Changes to labour laws to be pushed through in July

Controversial new labour laws aimed at freeing up the labour market and making redundancies easier will be pushed through by the new PSD government in July.

The measure, which will make Portugal’s labour legislation more flexible and conditions less favourable for employees, is one of the cornerstone policies introduced by the IMF/EU/ECB ‘troika’ last month in Lisbon.

The ideas on the table are also in line with the European Union’s policy on flexi-security which was part of the Treaty of Lisbon which came into force on December 1, 2009.

It means that employers will no longer have to cite ‘just cause’ (justa causa) in order to dismiss an employee.

At the same time the amount of compensation and duration of severance payments in redundancy cases will be significantly reduced.

Compensation for termination of contracts will now be brought in line with fixed-term contracts (a termo) rather than indefinite full-time contracts (sem termo) as they are now.

Under the new regulations, the total amount of compensation for termination of employment contract for new full-time contracts will be reduced from 30 to 10 days for each year of service, with a maximum limit of 12 months.

For fixed-term renewable contracts, compensation will be reduced from 36 to 10 days, to be paid for from a fund set up by employers.    

At the same time the new government will also push forward with legislation changes to the rent laws, laws pertaining to the real estate sector, and sweeping reforms in justice and health.

One of the measures affecting the Portuguese National Health Service will increase moderate charges for hospital treatment. Another change will bring rents in line with market values and make it easier for landlords to serve notice on tenants.

The new government will in practice have less than a month to begin applying the measures set down by the ‘troika’ in their memorandum dated May 3.

But there are other measures which the new government will have to finalise before the end of July.

One of them is to present a phased in new set of charges for electricity bills which will bring prices in line with current VAT levels or at least levels up to 18%.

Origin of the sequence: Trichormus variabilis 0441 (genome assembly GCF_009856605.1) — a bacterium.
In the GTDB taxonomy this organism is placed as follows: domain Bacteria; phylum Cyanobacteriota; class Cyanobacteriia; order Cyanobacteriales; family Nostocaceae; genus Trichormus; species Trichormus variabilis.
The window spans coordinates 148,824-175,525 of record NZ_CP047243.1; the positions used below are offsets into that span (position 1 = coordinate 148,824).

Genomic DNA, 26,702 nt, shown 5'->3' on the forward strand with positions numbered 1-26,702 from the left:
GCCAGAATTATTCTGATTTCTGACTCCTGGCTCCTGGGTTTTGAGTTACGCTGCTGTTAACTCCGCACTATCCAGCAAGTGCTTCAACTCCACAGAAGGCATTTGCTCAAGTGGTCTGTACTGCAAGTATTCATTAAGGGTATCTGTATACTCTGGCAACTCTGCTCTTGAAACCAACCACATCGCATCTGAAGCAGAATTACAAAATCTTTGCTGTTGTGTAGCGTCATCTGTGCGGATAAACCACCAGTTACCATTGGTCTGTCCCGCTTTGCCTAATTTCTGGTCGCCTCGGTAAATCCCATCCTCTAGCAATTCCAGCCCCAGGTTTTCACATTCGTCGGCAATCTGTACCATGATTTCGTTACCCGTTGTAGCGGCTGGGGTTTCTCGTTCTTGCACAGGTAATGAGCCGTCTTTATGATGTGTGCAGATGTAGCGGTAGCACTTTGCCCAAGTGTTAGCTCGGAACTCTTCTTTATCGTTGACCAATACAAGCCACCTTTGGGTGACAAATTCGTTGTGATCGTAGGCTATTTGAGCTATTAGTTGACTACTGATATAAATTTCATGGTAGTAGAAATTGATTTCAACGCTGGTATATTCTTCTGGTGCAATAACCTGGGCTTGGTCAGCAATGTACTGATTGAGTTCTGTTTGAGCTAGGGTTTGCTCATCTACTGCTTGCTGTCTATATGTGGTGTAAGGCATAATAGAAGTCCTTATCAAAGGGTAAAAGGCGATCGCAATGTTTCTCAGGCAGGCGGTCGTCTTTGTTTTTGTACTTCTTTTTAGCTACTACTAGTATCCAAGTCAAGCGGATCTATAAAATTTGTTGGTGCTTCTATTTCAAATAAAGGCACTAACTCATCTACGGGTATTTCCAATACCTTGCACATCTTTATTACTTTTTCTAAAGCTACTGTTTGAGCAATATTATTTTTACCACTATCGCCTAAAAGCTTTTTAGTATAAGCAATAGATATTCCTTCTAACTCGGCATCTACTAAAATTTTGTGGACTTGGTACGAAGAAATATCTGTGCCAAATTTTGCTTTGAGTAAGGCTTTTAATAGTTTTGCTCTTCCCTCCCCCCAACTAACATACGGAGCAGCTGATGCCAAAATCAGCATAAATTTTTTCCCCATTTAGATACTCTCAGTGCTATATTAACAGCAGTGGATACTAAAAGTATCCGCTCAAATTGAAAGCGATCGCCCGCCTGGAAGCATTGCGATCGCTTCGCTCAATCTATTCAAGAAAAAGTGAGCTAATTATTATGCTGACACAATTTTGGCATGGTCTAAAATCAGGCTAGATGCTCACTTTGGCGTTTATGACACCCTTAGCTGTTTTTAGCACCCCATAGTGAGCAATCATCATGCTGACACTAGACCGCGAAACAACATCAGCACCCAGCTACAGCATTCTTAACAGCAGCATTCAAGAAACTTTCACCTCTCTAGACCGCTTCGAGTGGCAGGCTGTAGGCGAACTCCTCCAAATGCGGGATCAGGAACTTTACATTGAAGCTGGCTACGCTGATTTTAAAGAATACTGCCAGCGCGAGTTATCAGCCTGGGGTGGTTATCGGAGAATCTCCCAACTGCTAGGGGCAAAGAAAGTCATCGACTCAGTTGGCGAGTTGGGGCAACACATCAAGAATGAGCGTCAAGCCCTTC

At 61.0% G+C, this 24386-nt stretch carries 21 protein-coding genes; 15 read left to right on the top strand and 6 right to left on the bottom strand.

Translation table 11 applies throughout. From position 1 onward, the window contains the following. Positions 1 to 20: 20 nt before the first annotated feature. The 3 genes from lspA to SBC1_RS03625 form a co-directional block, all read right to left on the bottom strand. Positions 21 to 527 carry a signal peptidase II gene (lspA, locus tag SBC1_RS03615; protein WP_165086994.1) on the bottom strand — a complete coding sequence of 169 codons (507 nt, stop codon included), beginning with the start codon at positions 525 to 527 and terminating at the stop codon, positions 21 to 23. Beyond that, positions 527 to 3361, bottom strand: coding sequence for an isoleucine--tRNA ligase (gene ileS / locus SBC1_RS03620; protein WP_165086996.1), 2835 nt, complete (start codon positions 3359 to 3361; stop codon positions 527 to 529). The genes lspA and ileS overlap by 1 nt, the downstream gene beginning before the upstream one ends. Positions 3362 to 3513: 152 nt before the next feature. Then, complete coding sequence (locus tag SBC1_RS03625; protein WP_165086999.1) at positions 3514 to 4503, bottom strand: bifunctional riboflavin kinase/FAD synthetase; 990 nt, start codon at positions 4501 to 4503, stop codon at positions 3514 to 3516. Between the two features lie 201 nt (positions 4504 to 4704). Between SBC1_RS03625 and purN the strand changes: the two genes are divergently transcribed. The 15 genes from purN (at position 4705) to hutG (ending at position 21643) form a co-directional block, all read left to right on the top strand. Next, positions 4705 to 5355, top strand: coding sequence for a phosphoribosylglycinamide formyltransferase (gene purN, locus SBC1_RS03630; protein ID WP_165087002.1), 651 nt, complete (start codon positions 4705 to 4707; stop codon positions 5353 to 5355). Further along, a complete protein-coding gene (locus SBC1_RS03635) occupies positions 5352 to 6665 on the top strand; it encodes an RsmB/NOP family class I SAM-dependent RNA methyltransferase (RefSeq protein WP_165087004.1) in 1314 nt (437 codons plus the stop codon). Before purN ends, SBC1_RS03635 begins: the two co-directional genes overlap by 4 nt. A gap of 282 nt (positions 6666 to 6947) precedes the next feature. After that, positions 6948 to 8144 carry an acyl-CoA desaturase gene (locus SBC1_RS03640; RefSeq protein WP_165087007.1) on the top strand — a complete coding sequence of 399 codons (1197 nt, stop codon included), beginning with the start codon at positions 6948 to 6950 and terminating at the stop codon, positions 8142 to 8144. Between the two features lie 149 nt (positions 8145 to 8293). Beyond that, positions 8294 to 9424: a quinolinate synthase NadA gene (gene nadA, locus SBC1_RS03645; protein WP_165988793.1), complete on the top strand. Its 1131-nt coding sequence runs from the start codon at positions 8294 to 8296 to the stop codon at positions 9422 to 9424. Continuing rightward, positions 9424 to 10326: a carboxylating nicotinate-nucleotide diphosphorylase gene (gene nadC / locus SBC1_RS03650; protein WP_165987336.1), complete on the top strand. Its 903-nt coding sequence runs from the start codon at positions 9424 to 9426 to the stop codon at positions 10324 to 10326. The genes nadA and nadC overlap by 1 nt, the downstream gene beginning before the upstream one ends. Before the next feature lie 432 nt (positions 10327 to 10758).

The government will also have to get rid of the so-called ‘golden shares’ that it retains in some privatised utility and communications companies that had been state-owned in the 1970s and 1980s.

This effectively means that the Government is being forced to end its public participation in companies like Energias de Portugal (EDP) and Portugal Telecom (PT). It has been estimated that the wholesale privatisation of REN (the electric grid system), EDP and national airline TAP will bring in €3 billion.

With regards to the justice system, a comprehensive audit of pending legal processes must be drawn up and measures introduced to speed up the legal system by reducing the time taken for cases to go through the courts to a maximum of two years.

A notorious child abuse case at the Lisbon children’s home Casa Pia took six years to get to court.

There are sweeping new changes to be enacted in August too.

Top of the list is the publication of a complete dossier of outstanding payments owed to the Government but also Government payments owed to suppliers.

In other words the State is being encouraged to run itself as though it were a business.

Interest rates of unpaid tax debts owed to the Government will also increase to around 12% while a new tax arbitration law will be introduced for contested cases.

Also in August a budget strategy document will be published for public sector departments, while 20 significant Public-Private Partnerships (PPPs) will be carefully analysed, including that of the national road company Estradas de Portugal (EP) which is heavily in debt.

The state-run television company may have to privatise one of its channels or introduce more advertising to plug a multi-million Euro black hole.

It has been made clear to the political parties, the outgoing government and the incoming government that the ‘troika’, the markets, and foreign investors are watching closely what is going on in Portugal and will not brook any delays in implementing the structural reforms because of the elections.